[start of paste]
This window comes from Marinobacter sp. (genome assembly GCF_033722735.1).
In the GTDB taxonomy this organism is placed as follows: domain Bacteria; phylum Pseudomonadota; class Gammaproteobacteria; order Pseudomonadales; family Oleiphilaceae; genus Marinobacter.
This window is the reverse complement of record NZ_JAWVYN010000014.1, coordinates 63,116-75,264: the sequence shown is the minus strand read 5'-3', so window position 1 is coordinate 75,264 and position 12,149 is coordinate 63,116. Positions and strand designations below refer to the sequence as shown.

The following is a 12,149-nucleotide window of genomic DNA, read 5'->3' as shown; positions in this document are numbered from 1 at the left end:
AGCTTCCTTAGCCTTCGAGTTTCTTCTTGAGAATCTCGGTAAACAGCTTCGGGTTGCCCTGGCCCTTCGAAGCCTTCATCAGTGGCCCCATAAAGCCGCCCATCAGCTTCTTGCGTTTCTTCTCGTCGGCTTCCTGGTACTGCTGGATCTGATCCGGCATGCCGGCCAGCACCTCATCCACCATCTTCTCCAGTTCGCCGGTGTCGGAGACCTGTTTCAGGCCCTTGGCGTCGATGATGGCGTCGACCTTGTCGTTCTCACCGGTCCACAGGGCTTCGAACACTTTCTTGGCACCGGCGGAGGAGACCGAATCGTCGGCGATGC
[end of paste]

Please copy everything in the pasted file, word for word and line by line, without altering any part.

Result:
This window comes from Marinobacter sp. (genome assembly GCF_033722735.1).
In the GTDB taxonomy this organism is placed as follows: domain Bacteria; phylum Pseudomonadota; class Gammaproteobacteria; order Pseudomonadales; family Oleiphilaceae; genus Marinobacter.
This window is the reverse complement of record NZ_JAWVYN010000014.1, coordinates 63,116-75,264: the sequence shown is the minus strand read 5'-3', so window position 1 is coordinate 75,264 and position 12,149 is coordinate 63,116. Positions and strand designations below refer to the sequence as shown.

The following is a 12,149-nucleotide window of genomic DNA, read 5'->3' as shown; positions in this document are numbered from 1 at the left end:
AGCTTCCTTAGCCTTCGAGTTTCTTCTTGAGAATCTCGGTAAACAGCTTCGGGTTGCCCTGGCCCTTCGAAGCCTTCATCAGTGGCCCCATAAAGCCGCCCATCAGCTTCTTGCGTTTCTTCTCGTCGGCTTCCTGGTACTGCTGGATCTGATCCGGCATGCCGGCCAGCACCTCATCCACCATCTTCTCCAGTTCGCCGGTGTCGGAGACCTGTTTCAGGCCCTTGGCGTCGATGATGGCGTCGACCTTGTCGTTCTCACCGGTCCACAGGGCTTCGAACACTTTCTTGGCACCGGCGGAGGAGACCGAATCGTCGGCGATGC